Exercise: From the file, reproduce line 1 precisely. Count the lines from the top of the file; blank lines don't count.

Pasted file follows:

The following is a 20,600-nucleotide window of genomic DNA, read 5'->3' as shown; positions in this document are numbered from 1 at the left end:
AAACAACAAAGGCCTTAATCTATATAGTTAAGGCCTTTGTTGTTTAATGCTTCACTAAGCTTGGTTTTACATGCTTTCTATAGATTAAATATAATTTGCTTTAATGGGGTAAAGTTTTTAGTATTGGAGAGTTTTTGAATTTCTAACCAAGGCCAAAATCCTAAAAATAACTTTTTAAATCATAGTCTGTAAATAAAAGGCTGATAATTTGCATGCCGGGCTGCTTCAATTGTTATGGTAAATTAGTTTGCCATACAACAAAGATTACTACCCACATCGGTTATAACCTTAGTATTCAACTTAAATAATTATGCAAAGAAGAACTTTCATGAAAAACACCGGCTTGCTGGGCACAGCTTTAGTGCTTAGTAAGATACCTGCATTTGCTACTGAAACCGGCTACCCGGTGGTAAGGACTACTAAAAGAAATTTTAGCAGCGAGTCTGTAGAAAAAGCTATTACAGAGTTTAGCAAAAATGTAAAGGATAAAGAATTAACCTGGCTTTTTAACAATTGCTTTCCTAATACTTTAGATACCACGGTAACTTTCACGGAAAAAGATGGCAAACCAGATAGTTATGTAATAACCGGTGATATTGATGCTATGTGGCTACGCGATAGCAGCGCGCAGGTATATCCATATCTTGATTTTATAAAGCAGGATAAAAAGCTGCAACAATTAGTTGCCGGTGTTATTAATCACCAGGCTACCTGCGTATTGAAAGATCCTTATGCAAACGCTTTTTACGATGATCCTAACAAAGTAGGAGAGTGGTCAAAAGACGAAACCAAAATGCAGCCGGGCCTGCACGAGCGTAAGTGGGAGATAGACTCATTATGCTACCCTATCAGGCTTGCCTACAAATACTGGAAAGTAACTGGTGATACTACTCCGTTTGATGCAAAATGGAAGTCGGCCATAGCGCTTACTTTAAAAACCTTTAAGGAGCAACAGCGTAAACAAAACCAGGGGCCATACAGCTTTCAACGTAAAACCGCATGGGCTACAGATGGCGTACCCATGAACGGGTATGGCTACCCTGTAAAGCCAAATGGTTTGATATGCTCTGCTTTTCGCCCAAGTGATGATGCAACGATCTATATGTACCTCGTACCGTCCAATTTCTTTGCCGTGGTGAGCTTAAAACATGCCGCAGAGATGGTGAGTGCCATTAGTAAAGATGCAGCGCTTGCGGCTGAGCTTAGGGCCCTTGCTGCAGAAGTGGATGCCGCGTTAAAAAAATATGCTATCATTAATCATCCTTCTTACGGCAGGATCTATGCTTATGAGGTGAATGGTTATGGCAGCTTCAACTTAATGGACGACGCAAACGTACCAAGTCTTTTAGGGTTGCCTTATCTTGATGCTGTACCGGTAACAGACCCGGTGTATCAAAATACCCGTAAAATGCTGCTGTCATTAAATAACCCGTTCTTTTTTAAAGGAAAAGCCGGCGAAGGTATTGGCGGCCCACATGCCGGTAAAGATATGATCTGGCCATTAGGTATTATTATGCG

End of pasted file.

The following is a 20,600-nucleotide window of genomic DNA, read 5'->3' as shown; positions in this document are numbered from 1 at the left end: